The result of several years of transatlantic visits and correspondence, the finished work is in three parts—all set to music composed by Paul Dresher. Other Suns I was choreographed by Jenkins and her company, plus guest dancer Amy Foley. Liu Qi, deputy artistic director of GMDC, choreographed Other Suns II, in collaboration with her company members and guest dancer Norma Fong (and after joint workshops with the MJDC members). Both companies appear in and contributed to Jenkins’s Other Suns III.

In this endlessly beautiful production, dancers negotiate boundaries, collide, and explore ingenious ways to support and test one another. At times, the action is so gripping that you can’t look away. At other times, it almost seems as if you’re watching an art installation in motion. Your eye can wander to this group or that duo, even briefly tune out. And that feels all right too.

In Alexander V. Nichols’s stunning visual design, a host of little lights hangs above the stage. It’s one of them that Joseph Copley is trying to swat at—jumping over and over as the lights dim on the first part of the trilogy. Luckily for the audience, Dresher’s score for guitar, violin, keyboard, piano, bass, and mallet percussion is played live by members of his ensemble. The music’s spare delicate moments, lush melodies, and thunderous, driving repetitions underscore the dynamic variations in the choreography.

Douglas Dunn’s "Cleave."
Boyd Hagen
Douglas Dunn’s "Cleave."
The Margaret Jenkins Dance Company in "Other Suns I"
Bonnie Kamin
The Margaret Jenkins Dance Company in "Other Suns I"


Douglas Dunn & Dancers
Danspace Project at Saint Markís Church
October 8 through 10

Margaret Jenkins Dance Company & Guangdong Modern Dance Company
Alexander Kasser Theater, Montclair State University
October 15 through 18

In the resonant opening of Other Suns I, Foley tries to attach herself to Copley, who’s impassive. By the time six other Jenkins dancers have entered to stand shoulder to shoulder with Copley, Foley is confronting a wall. It gives a little when she pushes at one end, but still resists. Later, a line forms again, but this time those in it respond more swiftly to her pushing, even though four of them instantly form a square, almost like a traveling cage, inside which Kelly Del Rosario tosses himself about. In Other Suns II, Fong too confronts a wall, but when she jumps at it, the other dancers of GMDC catch her and, holding her, turn to face another direction; she’s made them change, and they bend over so she can crawl across the backs. Walking walls of people absorb and disgorge soloists.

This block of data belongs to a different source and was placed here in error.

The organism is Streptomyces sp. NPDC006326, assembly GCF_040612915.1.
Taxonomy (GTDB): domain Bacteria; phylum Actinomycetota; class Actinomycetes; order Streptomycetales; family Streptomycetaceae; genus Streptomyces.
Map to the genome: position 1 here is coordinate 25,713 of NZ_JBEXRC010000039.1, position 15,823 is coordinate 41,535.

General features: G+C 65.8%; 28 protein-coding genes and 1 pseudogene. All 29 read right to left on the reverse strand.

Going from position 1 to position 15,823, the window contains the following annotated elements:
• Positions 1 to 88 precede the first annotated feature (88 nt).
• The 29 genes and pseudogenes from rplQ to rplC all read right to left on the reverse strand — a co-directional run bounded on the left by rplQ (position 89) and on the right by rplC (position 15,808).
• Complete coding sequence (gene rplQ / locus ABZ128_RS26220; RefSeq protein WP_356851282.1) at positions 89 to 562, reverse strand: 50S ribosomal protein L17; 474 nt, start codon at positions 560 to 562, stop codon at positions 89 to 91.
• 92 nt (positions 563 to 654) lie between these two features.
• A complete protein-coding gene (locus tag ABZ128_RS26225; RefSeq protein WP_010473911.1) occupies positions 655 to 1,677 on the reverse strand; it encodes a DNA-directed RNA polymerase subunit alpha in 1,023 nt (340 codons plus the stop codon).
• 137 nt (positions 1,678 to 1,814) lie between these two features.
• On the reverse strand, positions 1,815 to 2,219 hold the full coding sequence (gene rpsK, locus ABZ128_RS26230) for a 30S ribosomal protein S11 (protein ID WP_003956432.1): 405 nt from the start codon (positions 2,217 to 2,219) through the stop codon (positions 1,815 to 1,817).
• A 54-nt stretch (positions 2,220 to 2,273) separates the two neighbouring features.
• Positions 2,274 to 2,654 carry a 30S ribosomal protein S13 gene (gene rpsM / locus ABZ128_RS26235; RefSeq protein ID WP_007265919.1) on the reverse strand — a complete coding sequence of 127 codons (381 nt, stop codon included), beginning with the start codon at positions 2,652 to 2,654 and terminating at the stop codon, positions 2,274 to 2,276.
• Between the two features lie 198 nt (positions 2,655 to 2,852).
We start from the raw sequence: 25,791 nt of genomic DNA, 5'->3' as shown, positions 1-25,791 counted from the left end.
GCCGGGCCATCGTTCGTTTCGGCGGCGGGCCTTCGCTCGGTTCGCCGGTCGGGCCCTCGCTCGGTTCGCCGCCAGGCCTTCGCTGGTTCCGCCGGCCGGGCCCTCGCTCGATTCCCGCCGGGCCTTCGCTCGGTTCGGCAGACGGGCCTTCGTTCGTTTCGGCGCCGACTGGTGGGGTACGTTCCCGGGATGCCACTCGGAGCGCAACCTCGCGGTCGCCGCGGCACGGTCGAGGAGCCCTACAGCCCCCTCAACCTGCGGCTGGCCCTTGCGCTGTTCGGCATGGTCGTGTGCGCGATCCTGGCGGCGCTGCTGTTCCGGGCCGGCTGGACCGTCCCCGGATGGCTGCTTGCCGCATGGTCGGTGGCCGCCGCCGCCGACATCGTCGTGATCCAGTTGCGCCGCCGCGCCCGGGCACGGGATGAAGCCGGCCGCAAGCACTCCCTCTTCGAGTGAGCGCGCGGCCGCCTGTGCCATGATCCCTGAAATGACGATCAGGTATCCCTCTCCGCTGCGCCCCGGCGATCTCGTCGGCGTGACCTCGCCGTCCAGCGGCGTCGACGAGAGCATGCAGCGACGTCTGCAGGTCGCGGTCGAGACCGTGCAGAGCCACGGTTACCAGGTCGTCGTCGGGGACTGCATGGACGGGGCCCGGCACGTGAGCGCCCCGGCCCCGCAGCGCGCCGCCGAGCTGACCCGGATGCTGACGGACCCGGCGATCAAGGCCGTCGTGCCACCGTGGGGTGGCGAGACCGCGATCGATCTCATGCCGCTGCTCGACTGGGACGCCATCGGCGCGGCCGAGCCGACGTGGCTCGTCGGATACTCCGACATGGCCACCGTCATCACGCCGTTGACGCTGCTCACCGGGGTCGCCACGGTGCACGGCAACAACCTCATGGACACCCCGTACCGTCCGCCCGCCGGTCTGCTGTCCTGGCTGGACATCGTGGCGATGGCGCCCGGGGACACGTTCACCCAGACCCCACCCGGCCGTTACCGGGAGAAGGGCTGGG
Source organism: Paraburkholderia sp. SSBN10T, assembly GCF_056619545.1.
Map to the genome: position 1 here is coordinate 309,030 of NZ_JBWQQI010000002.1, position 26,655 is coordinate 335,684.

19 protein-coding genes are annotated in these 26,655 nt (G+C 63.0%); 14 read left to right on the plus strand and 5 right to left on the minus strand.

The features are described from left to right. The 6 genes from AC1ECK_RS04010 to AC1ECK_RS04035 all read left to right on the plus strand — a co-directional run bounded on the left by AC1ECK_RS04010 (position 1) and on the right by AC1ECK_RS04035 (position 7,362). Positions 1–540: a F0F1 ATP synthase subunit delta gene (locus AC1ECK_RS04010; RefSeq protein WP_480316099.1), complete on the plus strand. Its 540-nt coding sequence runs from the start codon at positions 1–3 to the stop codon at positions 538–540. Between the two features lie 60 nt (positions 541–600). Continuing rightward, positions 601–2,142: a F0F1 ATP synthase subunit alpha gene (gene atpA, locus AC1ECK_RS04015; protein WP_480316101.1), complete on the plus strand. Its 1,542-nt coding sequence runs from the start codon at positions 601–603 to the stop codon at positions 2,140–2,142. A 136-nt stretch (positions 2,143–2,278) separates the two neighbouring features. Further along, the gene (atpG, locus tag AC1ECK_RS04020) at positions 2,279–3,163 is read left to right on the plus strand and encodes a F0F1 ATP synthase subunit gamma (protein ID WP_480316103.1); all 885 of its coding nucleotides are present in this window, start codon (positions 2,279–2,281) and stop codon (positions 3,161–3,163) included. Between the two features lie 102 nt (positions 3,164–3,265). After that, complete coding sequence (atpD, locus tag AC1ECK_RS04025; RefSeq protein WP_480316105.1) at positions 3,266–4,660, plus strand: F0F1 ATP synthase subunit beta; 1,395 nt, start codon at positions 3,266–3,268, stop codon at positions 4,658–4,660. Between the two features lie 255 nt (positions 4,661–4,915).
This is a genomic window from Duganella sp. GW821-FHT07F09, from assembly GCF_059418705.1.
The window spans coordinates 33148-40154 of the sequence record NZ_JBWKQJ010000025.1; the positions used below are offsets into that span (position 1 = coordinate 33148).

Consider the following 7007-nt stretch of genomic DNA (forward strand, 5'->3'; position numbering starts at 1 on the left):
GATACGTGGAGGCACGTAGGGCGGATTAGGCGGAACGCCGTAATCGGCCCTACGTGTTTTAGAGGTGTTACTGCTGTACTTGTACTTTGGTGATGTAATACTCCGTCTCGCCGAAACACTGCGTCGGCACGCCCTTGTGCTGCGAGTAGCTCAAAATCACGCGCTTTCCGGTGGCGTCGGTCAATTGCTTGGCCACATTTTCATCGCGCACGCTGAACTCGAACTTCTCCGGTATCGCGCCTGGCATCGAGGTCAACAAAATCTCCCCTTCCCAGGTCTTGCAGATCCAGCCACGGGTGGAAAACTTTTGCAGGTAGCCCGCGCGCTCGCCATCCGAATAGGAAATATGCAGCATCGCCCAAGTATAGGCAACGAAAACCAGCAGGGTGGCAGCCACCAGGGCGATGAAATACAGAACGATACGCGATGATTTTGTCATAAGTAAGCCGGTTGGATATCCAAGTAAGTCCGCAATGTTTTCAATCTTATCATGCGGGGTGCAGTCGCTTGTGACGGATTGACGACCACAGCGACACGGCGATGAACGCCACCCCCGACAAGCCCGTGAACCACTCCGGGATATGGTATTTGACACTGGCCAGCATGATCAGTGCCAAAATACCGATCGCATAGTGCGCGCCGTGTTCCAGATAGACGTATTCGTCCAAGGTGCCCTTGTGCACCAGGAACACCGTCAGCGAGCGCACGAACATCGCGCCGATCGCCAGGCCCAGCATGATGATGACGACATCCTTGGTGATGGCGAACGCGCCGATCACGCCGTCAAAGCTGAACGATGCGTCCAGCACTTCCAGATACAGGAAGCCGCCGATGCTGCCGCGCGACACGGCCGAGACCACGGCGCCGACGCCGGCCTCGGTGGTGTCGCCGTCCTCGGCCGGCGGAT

Often in all three pieces, the dancers cling to one another for stability, yet when we first see five of the six Chinese dancers in Other Suns II, they’re wearing gray satin pants and gray tops by Liu Qi, and they move in immaculate unison without ever rising from the floor. Rolling, arching up, falling backward to thrust their legs in the air, they seem more balanced, more at ease than the dancers in Other Suns I.

The variety of lifts and entanglements is astonishing. In all three dances, people fly through the air, rebound off one another, labor together to create a kind of perpetually shifting sculpture of give and take. The stage is often a busy place—a duet may continue while other activities come and go in front of it. Soloists may succeed ensemble endeavors or roam among them. Often three or four different groups are tracing their own patterns simultaneously. Sometimes the encounters occur with violent speed; sometimes they flow serenely along.

Other Suns III is particularly vivid. Now all 14 magnificent dancers, costumed in similar browns and beiges by Vivi Zhang, vault on and off the stage. As Margaret Cromwell, Qi, and Hui Guanglei mesh together to create constantly shifting images of support and gentle daring, others from both companies stand like trees or lie on the floor, and still other men enter or leave, each carrying a woman draped over his shoulder in a fireman’s carry. Some of the images have a dramatic urgency—Copley, for instance, ringed in by four others, or men carrying women who are frozen in poses and tipped sideways and then dropping them. The choreography is a panoply of swirling, flying motion, of clusters breaking apart, of contrapuntal patterns, of quiet moments for two or three.

It’s in this last part of the trilogy that the concept of a barrier between the two groups or within each group becomes porous. Once, about halfway through, all the dancers stand clustered at the back. They walk quietly forward, four or so at a time, and then retreat as others come forward. Sometimes, they have to touch one another lightly to make their way through. They repeat this sequence at the very end of the piece. Only this time, subtly touching one another, or shifting to make way for a comrade, becomes a gracious, even affectionate symbol of accommodating to differences and sharing the dance. It sends a message of across-borders collaboration just as powerful as the daring, trusting leaps into one another’s arms.

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